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J Cardiovasc Surg (Torino). 2007 Apr;48(2):207-14.

Determinants of late outcome after minimally invasive direct coronary artery bypass.

Author information

  • 1Department of Cardiovascular Surgery, Centro Cardiologico Monzino, IRCCS, Milan, Italy. giulio.pompilio@ccfm.it



Minimally invasive direct coronary artery bypass (MIDCAB) is a reliable method to revascularize the left anterior descending (LAD) coronary artery. However, a more consistent body of knowledge is needed to assess factors influencing long-term outcome. With this study, we retrospectively investigated the long-term determinants of survival and freedom from cardiac morbidity and revascularization in patients who underwent MIDCAB.


From 1997 to 2005, 109 patients underwent MIDCAB. Seventy-five (68.8%) presented isolated LAD disease and 34 (31.2%) multivessel disease. The first 57 patients (53.2%) in the series underwent early postoperative angiographic reinvestigation. All 109 patients were subsequently followed-up at our outpatient clinic. Follow-up (mean 50.7 months, range 3-93) was completed in 100% of cases.


No in-hospital deaths occurred; 2 patients (1.8%) experienced perioperative myocardial infarction. At early postoperative angiographic reinvestigation, the anastomotic perfect patency rate was 54/57 (94.7%); survival was 100% and 95.8% at 1 and 5 years, respectively. Overall freedom from repeated revascularization was 95.3% and 88.3% at 1 and 5 years respectively; freedom from LAD revascularization was 95.3% and 91.6% at 1 and 5 years, respectively; cardiac event-free survival was 95.3% and 80.8% at 1 and 5 years respectively. At multivariable analysis (Cox regression), women were found to have a higher risk of repeated LAD revascularization (hazard ratio [HR] 30.24; P<0.001); female sex and left ventricular dysfunction were the only predictors affecting long-term cardiac outcome (hazard ratio 29.35; P<0.001 and 5.1; P<0.001), respectively.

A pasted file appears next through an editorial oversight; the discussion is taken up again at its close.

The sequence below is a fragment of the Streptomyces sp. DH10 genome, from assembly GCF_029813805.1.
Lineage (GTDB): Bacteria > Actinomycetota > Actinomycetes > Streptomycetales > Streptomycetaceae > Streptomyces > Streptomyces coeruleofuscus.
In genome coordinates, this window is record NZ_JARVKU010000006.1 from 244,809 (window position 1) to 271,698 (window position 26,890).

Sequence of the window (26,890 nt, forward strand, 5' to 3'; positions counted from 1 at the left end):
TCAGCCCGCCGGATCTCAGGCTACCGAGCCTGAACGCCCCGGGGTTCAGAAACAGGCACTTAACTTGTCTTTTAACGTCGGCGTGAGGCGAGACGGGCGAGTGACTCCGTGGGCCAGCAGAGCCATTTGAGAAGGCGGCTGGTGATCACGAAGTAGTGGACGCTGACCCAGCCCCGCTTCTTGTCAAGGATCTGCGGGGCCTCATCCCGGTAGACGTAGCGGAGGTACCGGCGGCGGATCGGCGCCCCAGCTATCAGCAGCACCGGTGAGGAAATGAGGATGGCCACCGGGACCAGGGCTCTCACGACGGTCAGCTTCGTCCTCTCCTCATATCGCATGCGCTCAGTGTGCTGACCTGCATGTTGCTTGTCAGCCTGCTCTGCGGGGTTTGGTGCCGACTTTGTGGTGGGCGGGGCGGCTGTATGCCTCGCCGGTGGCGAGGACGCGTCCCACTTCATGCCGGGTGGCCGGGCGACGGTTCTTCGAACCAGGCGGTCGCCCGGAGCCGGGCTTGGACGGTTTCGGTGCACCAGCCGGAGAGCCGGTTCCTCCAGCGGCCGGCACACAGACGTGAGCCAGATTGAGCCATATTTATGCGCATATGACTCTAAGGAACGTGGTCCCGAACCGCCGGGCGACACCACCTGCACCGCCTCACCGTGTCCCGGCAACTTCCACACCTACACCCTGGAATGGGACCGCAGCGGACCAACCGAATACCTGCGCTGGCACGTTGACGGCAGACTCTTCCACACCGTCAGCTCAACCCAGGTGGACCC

A key factor in the long-term success of MIDCAB seems to be appropriate patient selection. Special attention should be reserved for female patients, as they appear to have a worse cardiac outcome and a higher probability of repeated revascularization on LAD. MIDCAB may represent a viable option for treating multivessel disease when complete revascularization is unfeasible or a hybrid procedure is envisaged.

[PubMed - indexed for MEDLINE]
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